If you Google capybara plus pet, you’ll come up with totally cool YouTube videos of capybaras living as pets in people’s houses If you do that, look closely, and look at the wood in that house There’s one YouTube– [LAUGHTER] Rodents have ever-growing incisors They need to keep their teeth worn down There’s a door in one of the houses in one of the YouTube videos that’s totally– almost totally– destroyed by chewing capybara, but they are, to their credit, totally cute [LAUGHTER] They hang around water because that’s how they tend to escape predators There were capybaras in the– they are southern animals, South American animals Capybaras made it into southern North America during the ice age, as did another genus of capybara– this one, which was at least 50% bigger than the modern capybara This is a capybara also found in South America that pushed 200 pounds Here’s our second small animal Our first small animal was the short faced skunk Aztlanolagus, the aztlan rabbit, was about the size of a pygmy rabbit Pygmy rabbits are fairly well recognized in Washington State because there was an isolated population in eastern Washington that people are now working hard to reintroduce in the Hanford area Aztlanolagus gets was a western rabbits It was about the size of a pygmy rabbit, but it didn’t behave like pygmy rabbits Its post cranial skeleton– its legs suggested that its behavior was more like a jack rabbit, that it was an efficient runner There is its distribution What doesn’t show on here are records south of South America This animal’ is known deep into Mexico Horses– many people here probably know that horses evolved in North America They crossed into Eurasia over the Bering land bridge They also moved into South America, where two different kinds of horses existed until the end of the ice age They subsequently became zebras in Africa They continued to exist in Eurasia into– obviously they still exist into historic times, but they became extinct in North America about 10,000 years ago only to be reintroduced much later by Europeans They were all over the place Let me point out that, whenever you see a picture like this one, that’s showing an archaeological association This is the archaeological site of Wally’s Beach in southwestern Alberta which has artifacts associated with an extinct horse I’ll come back to that later on Tapirs– tapirs evolved in Eurasia and then moved into North America and into South America Don’t know how many species there were Maybe as few as two, maybe as many as four, but they were found from coast to coast The flat-headed peccary What’s on the screen here is an animal that’s known as catagonus It was discovered by scientists in 1975 When scientists discovered it, it was thought to be platygonus, the flat-headed peccary, because it looks so much like Its skeleton looks so much like it There’s no question that platygonus, were we to see it on the hoof, would’ve looked like this This is the Chocoan peccary from the Argentinian Choco I should’ve said that Flat-headed peccaries would’ve looked very much like this Platygonus was widespread coast to coast There’s that one record in the far Northwest in the American Arctic There’s now a second record– it’s not been published– from the northern Yukon It’s not been published, so it’s not on here, but there’s no reason to doubt it So a widespread peccary– we also know that this peccary was a herd animal, and we know that because, often when you find one skeleton of platygonus, you find a bunch more with it That’s very different from the long-nosed peccary The long-nosed peccary– when you find one long-nosed peccary skeleton, that’s all you find This pretty clearly was a solitary animal It was also an animal that you find primarily in the wooded east Camels– some of this is hard to believe I’ve been working with these animals since graduate school, and I still find some of this hard to believe I’ll start with camelops Here’s a reconstruction by Wally Wolfenden of camelops If you saw one today walking down the street, you’d swear it was a dromedary There are some differences Its head is a little bit longer, a little bit skinnier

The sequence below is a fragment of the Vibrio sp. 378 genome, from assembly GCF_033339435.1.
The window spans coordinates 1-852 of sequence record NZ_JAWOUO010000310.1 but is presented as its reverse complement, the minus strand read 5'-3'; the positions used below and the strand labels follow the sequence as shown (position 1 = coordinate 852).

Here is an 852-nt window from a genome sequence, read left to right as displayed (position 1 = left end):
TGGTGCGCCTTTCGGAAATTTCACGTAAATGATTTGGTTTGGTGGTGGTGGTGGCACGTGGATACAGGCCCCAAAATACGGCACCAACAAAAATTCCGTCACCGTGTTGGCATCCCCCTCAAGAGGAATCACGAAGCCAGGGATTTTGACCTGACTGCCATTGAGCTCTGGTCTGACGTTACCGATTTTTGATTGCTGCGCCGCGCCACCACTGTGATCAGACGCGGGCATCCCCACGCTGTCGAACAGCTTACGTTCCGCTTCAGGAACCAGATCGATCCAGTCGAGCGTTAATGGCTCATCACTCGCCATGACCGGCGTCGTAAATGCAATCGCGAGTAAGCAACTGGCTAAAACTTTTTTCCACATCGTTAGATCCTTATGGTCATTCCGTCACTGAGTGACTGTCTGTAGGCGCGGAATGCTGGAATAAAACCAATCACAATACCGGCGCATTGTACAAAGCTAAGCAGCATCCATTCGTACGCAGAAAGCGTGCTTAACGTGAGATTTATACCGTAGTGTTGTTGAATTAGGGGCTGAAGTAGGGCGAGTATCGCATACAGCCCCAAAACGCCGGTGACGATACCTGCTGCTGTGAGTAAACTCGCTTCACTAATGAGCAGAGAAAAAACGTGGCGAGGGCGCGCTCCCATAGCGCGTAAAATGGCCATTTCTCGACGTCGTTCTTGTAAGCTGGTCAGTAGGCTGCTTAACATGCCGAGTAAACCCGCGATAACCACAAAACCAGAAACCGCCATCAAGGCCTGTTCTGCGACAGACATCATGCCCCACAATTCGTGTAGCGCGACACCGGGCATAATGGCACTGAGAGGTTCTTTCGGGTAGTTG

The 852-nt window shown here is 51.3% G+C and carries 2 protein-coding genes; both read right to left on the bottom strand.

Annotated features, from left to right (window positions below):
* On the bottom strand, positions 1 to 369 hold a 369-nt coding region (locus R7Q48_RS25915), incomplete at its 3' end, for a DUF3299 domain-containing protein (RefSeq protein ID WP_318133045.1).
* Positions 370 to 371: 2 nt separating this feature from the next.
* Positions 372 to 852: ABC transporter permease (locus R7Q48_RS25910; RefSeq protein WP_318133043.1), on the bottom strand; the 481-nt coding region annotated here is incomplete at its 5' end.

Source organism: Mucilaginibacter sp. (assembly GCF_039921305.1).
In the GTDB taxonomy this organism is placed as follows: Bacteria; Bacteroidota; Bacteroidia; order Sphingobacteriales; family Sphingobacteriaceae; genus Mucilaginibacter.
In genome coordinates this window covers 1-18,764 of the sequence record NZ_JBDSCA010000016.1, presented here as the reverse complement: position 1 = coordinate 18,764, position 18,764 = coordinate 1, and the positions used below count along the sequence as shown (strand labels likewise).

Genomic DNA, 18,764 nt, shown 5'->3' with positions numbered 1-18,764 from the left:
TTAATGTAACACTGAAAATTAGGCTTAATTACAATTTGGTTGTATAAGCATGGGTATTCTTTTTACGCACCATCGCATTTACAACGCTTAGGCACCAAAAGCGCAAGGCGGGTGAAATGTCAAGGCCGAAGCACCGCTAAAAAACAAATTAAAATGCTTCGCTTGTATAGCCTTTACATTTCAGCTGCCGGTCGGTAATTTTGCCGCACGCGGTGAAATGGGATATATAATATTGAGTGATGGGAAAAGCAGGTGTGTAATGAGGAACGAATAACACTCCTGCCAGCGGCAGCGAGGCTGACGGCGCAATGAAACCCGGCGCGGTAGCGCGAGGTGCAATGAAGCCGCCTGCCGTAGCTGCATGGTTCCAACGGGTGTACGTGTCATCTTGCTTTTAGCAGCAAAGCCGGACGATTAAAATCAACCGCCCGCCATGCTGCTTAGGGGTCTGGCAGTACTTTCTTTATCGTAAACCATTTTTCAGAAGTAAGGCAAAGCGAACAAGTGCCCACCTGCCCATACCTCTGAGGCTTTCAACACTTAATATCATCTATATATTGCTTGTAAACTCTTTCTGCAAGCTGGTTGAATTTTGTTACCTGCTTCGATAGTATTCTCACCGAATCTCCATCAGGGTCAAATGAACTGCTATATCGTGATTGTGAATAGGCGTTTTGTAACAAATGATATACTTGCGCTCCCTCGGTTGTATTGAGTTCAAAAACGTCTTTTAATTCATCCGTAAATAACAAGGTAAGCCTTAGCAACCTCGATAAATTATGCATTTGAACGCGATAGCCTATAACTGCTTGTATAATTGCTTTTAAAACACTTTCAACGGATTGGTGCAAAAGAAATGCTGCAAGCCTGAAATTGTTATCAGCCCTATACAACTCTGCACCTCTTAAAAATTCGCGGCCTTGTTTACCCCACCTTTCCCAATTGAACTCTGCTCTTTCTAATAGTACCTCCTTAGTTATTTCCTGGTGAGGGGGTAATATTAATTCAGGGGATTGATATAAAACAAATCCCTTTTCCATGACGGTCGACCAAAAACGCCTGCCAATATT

Its hump is a little bit further forward It’s a little bit taller, but it looks like a dromedary, and genetic– ancient DNA– the analysis of ancient DNA from its bones, which was just studied, shows that it’s more closely related to Eurasian dromedaries than it is to South American llamas It was a western camel– quite common There have not been many Pleistocene age, ice age sites in the Great Basin that I’ve worked on that didn’t have camels in them This is Wally’s Beach again Wally’s Beach has artifacts associated with both horse and camel The other two extinct camels are both lamas and lama size Hemiauchenia was widespread It was also a herd animal We know that, again, because we have found herds of them dead Palaeolama not as widespread Southeastern in distribution Navohoceros– this was the first reconstruction ever to have been done of navahoceros Wally Wolfenden and I did this together I did the anatomy Wally did the hard part, the part that takes talent He drew this When I saw this, I thought it was remarkable, because this animal is exactly how I would have pictured this This animal is not all that well known It was between a deer and an elk in size, but it had the bulk of an elk– of a very large elk– and very simple antlers It’s called a mountain deer because its skeletons suggest that it was a really nimble climber Its skeleton has been compared to the skeleton of a mountain sheep There’s its distribution Cervalces– this is often called the stag moose Found in two very different places in North America Major distribution obviously in the east around the Great Lakes, and then a very isolated distribution up here in the far northwest These animals are found in habitats that would be identical to the habitats in which you find moose today In fact, their post cranial skeletons are– the skeleton that’s not the skull– are very similar to the skeletons of moose So much so that they can be very hard to tell apart, but the antlers are distinctly different Sooner or later– and sooner is probably closer– the genetics of this animal are going to be known And my guess is it’s going to show that these stag moose are closely related to stag moose, cervalces, that occurred on over here in Eurasia, and that these are genetically distinct Nobody’s done that work So here is a moose-like animal that was not a moose We’ve all– many of us have seen pronghorn I can’t say we’ve all seen them, but many of us have seen pronghorn Pronghorn existed during the late ice age One of the things that makes pronghorn distinctive is this What did I do? One of the things that makes prong– I need three hands– pronghorns distinctive is this prong on their horn That’s why they’re called pronghorn Pronghorns have only two horns– a left one and a right one They existed in the late ice age during the ice age, but they existed alongside three other pronghorns, all of which have four, not two horns Capromeryx was the smallest of them Capromeryx would’ve been about that tall– 18 inches to two feet tall and weighed about 25 pounds The other two were pronghorn in size The difference between the other two is that, in one of them, the horns were of equal height In the other one, the horns were of unequal height, with the front horns shorter than the hind horns Capromeryx– reasonably well known It’s an easy animal to identify, because it is a tiny little pronghorn Western North America– tetrameryx not as well known, though you can see a complete skull on the top right there with those shorter front horns Stockoceros is better known There aren’t that many sites of it, but some of the sites that have provided the remains of stockoceros have provided the remains of dozens and dozens of them– 50 to 60 individuals As a result, the skeleton is really well known, and as a result, we know that these were her animals There’s no way the capromeryx, the tiny one, the diminutive pronghorn, could’ve